Participating in the meeting of interior ministers invited to Lyon as part of the G6 (France, United Kingdom, Germany, Italy, Spain, Poland), the Home Secretary, answered Le Monde’s questions on security, immigration and Brexit.
An extract is copied below and you can read the article here.
What is the conclusion of these two days of security discussion?
We work very closely, efficiently. We needed to review the main threats, such as terrorism, organized crime or hostile actions from outside states. The message of this G6 is that we want to continue this work, even when Britain has left the European Union.
If there is no agreement on Brexit, is there a security risk?
In terms of security, we have proposed a comprehensive treaty between the EU and the UK to continue to cooperate in the same way as today. There is clearly a lot to discuss, but security should be part of the unconditional topics. The other interior ministers know that the UK's contribution to the security of Europe is vital. Imagine that there is a terrorist attack in a country and that it could have been prevented by the British services, how could they justify that in front of the citizens?
Illegal immigration was also on the agenda. What did you agree on?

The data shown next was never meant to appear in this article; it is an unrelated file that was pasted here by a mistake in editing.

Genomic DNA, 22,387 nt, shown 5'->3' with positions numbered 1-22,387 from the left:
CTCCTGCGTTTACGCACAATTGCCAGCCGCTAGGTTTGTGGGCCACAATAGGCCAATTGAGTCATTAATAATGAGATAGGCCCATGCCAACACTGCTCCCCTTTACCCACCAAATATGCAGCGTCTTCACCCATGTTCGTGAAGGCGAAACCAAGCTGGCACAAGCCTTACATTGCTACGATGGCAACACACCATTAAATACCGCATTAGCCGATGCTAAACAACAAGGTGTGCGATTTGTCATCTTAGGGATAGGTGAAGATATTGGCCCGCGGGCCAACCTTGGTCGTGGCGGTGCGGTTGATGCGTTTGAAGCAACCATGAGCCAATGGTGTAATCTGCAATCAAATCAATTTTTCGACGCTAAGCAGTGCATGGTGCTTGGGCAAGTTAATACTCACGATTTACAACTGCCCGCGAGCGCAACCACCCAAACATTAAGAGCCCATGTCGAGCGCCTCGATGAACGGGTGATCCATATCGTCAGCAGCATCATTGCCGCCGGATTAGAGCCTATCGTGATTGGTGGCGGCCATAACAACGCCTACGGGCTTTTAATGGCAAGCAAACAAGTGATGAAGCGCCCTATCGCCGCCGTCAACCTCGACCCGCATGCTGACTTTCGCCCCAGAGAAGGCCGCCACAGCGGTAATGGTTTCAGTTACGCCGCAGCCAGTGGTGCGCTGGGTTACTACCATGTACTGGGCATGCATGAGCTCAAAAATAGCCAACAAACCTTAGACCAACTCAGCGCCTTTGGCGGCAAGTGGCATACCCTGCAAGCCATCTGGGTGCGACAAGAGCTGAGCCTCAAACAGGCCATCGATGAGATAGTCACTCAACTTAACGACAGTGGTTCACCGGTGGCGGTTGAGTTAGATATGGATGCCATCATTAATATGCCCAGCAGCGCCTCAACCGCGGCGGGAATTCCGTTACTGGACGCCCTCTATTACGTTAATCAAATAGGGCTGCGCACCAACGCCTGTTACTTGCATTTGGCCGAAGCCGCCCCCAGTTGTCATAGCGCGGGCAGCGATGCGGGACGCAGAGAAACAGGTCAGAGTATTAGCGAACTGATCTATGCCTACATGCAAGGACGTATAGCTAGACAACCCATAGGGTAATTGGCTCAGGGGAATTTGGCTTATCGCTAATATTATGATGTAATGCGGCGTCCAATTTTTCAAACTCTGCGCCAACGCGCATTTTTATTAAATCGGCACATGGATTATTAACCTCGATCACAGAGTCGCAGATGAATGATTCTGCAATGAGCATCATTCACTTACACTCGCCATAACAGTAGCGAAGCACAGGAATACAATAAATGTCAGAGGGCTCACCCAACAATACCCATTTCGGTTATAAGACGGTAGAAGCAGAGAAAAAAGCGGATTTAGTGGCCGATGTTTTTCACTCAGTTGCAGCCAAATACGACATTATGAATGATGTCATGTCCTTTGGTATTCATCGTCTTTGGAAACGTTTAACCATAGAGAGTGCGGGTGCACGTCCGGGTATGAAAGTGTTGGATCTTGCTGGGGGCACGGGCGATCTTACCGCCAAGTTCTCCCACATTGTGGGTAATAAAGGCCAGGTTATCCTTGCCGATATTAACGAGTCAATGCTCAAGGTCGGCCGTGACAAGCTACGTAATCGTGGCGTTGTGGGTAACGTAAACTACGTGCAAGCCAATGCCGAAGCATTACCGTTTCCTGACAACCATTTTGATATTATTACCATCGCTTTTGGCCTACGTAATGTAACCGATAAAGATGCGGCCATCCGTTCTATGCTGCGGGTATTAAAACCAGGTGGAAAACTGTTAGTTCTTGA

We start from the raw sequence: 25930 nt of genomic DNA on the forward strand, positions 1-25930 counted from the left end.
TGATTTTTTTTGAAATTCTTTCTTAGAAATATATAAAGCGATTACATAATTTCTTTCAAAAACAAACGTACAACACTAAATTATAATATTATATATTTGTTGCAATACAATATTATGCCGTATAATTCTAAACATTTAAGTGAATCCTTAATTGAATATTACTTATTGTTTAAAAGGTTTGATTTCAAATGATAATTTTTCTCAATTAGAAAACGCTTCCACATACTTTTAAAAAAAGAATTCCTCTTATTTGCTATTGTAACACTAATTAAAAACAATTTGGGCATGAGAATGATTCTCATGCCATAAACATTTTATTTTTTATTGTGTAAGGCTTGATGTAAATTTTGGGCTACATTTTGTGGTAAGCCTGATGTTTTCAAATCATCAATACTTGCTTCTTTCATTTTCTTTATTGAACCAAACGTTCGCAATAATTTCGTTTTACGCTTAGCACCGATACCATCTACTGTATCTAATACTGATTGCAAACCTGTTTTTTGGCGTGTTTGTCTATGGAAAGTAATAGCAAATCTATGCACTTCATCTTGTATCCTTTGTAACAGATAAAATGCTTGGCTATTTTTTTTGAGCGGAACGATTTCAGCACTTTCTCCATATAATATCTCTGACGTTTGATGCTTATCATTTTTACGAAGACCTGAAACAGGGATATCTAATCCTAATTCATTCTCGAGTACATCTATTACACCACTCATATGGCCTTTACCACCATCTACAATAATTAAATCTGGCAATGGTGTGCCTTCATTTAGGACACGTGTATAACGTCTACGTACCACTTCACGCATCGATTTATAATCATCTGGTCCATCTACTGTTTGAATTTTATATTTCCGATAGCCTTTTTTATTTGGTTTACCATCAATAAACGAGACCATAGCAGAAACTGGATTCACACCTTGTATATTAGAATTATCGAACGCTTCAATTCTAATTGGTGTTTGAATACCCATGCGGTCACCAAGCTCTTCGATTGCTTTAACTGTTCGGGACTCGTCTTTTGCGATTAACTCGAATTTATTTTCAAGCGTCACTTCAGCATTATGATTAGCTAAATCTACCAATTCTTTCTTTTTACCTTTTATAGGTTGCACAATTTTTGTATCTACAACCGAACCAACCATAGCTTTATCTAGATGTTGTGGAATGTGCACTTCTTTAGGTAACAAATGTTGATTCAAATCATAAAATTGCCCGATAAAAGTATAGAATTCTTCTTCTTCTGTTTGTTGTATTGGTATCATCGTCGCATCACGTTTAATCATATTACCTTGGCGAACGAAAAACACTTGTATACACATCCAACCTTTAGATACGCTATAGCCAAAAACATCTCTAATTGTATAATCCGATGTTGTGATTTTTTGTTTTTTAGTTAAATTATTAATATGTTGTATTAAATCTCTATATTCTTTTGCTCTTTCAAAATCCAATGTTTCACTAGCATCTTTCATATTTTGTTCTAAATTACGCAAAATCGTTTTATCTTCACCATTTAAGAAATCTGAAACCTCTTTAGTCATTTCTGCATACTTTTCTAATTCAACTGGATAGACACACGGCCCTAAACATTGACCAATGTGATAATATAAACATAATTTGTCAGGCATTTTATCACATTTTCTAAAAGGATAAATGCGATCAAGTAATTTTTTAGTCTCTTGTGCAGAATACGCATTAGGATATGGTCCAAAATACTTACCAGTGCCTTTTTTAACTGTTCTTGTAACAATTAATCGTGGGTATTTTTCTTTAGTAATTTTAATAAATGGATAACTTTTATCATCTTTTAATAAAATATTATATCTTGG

In 2017, we saw a drop in illegal immigration, but we agreed that we should not rest on that, there is still a lot of pressure in some areas. The work must be carried out at the level of the Schengen zone [of which the United Kingdom is not a member] but we can bring our expertise in the fight against illegal immigration and against the trafficking of human beings.
What will happen to European citizens living in the UK after Brexit?
The 3.5 million European citizens who have made the UK their home will be able to stay whether there is an agreement on Brexit or not! They are part of our economy, but also of our culture, of our society.
Do you ask for reciprocity for UK citizens living in the EU?
The European Commission says that if there is an agreement they can stay. But citizens are not pawns in the negotiation. We want the Commission to say as soon as possible that if there is no agreement, they can still stay. It should already have been done. In France, we welcome what the government has said, but it would be nice to clarify even further the fact that the more than 150 000 Britons present on the territory are welcome.
If no agreement is reached on March 29, 2019, could the situation in Calais turn into a nightmare?
I hope not. France and Great Britain have historically had good cooperation on the management of this border. It is important for the citizens of our two countries to make it very easy to visit. Once we leave the European Union, we want as many French to come over as before.